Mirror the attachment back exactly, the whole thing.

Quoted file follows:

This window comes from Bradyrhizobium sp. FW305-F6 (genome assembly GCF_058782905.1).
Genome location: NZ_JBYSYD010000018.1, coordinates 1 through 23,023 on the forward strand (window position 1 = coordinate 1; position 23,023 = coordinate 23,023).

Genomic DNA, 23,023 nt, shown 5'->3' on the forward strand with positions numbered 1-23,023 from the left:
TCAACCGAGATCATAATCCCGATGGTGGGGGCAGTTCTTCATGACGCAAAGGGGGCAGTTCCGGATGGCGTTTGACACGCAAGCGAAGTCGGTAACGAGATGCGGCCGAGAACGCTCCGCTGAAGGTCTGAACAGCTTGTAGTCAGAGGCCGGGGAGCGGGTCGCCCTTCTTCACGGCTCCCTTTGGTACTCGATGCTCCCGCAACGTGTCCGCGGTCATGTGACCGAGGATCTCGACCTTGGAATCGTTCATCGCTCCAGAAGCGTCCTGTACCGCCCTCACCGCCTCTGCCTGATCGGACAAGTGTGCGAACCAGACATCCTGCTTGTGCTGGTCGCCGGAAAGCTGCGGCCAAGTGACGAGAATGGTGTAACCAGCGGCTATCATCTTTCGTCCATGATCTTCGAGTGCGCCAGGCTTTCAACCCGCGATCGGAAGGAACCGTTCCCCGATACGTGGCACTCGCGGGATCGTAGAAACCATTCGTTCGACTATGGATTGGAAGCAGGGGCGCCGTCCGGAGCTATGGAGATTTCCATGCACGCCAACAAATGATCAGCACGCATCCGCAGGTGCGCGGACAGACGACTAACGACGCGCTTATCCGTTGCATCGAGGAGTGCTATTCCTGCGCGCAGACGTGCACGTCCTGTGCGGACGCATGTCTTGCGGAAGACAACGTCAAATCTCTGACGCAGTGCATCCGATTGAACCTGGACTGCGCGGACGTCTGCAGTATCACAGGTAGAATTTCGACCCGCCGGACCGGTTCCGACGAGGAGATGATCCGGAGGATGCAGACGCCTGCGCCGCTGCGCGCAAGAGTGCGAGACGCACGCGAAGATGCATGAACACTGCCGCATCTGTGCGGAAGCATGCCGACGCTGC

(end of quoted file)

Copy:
This window comes from Bradyrhizobium sp. FW305-F6 (genome assembly GCF_058782905.1).
Genome location: NZ_JBYSYD010000018.1, coordinates 1 through 23,023 on the forward strand (window position 1 = coordinate 1; position 23,023 = coordinate 23,023).

Genomic DNA, 23,023 nt, shown 5'->3' on the forward strand with positions numbered 1-23,023 from the left:
TCAACCGAGATCATAATCCCGATGGTGGGGGCAGTTCTTCATGACGCAAAGGGGGCAGTTCCGGATGGCGTTTGACACGCAAGCGAAGTCGGTAACGAGATGCGGCCGAGAACGCTCCGCTGAAGGTCTGAACAGCTTGTAGTCAGAGGCCGGGGAGCGGGTCGCCCTTCTTCACGGCTCCCTTTGGTACTCGATGCTCCCGCAACGTGTCCGCGGTCATGTGACCGAGGATCTCGACCTTGGAATCGTTCATCGCTCCAGAAGCGTCCTGTACCGCCCTCACCGCCTCTGCCTGATCGGACAAGTGTGCGAACCAGACATCCTGCTTGTGCTGGTCGCCGGAAAGCTGCGGCCAAGTGACGAGAATGGTGTAACCAGCGGCTATCATCTTTCGTCCATGATCTTCGAGTGCGCCAGGCTTTCAACCCGCGATCGGAAGGAACCGTTCCCCGATACGTGGCACTCGCGGGATCGTAGAAACCATTCGTTCGACTATGGATTGGAAGCAGGGGCGCCGTCCGGAGCTATGGAGATTTCCATGCACGCCAACAAATGATCAGCACGCATCCGCAGGTGCGCGGACAGACGACTAACGACGCGCTTATCCGTTGCATCGAGGAGTGCTATTCCTGCGCGCAGACGTGCACGTCCTGTGCGGACGCATGTCTTGCGGAAGACAACGTCAAATCTCTGACGCAGTGCATCCGATTGAACCTGGACTGCGCGGACGTCTGCAGTATCACAGGTAGAATTTCGACCCGCCGGACCGGTTCCGACGAGGAGATGATCCGGAGGATGCAGACGCCTGCGCCGCTGCGCGCAAGAGTGCGAGACGCACGCGAAGATGCATGAACACTGCCGCATCTGTGCGGAAGCATGCCGACGCTGC